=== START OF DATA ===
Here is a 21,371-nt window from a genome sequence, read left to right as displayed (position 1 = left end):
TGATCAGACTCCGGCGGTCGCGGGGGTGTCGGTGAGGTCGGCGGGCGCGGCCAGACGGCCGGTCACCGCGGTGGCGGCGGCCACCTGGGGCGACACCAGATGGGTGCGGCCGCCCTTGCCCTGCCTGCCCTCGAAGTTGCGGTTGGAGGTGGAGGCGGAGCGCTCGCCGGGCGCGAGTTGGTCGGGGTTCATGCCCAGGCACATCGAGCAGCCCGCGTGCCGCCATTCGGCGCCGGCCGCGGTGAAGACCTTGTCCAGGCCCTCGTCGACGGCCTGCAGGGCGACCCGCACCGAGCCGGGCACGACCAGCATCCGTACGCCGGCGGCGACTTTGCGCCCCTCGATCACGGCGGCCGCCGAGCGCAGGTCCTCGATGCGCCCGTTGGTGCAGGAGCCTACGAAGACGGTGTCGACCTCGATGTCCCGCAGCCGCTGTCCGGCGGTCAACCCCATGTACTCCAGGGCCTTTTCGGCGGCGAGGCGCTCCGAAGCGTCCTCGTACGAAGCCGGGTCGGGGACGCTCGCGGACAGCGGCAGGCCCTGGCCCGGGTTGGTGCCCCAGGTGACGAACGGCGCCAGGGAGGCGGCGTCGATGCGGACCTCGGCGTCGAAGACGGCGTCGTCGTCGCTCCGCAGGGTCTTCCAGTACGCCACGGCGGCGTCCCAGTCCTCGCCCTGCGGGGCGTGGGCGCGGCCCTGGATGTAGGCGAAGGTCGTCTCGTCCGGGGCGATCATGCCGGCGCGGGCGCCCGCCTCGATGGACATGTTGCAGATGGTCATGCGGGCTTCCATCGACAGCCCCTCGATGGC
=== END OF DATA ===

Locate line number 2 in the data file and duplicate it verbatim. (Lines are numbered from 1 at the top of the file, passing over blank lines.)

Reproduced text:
TGATCAGACTCCGGCGGTCGCGGGGGTGTCGGTGAGGTCGGCGGGCGCGGCCAGACGGCCGGTCACCGCGGTGGCGGCGGCCACCTGGGGCGACACCAGATGGGTGCGGCCGCCCTTGCCCTGCCTGCCCTCGAAGTTGCGGTTGGAGGTGGAGGCGGAGCGCTCGCCGGGCGCGAGTTGGTCGGGGTTCATGCCCAGGCACATCGAGCAGCCCGCGTGCCGCCATTCGGCGCCGGCCGCGGTGAAGACCTTGTCCAGGCCCTCGTCGACGGCCTGCAGGGCGACCCGCACCGAGCCGGGCACGACCAGCATCCGTACGCCGGCGGCGACTTTGCGCCCCTCGATCACGGCGGCCGCCGAGCGCAGGTCCTCGATGCGCCCGTTGGTGCAGGAGCCTACGAAGACGGTGTCGACCTCGATGTCCCGCAGCCGCTGTCCGGCGGTCAACCCCATGTACTCCAGGGCCTTTTCGGCGGCGAGGCGCTCCGAAGCGTCCTCGTACGAAGCCGGGTCGGGGACGCTCGCGGACAGCGGCAGGCCCTGGCCCGGGTTGGTGCCCCAGGTGACGAACGGCGCCAGGGAGGCGGCGTCGATGCGGACCTCGGCGTCGAAGACGGCGTCGTCGTCGCTCCGCAGGGTCTTCCAGTACGCCACGGCGGCGTCCCAGTCCTCGCCCTGCGGGGCGTGGGCGCGGCCCTGGATGTAGGCGAAGGTCGTCTCGTCCGGGGCGATCATGCCGGCGCGGGCGCCCGCCTCGATGGACATGTTGCAGATGGTCATGCGGGCTTCCATCGACAGCCCCTCGATGGC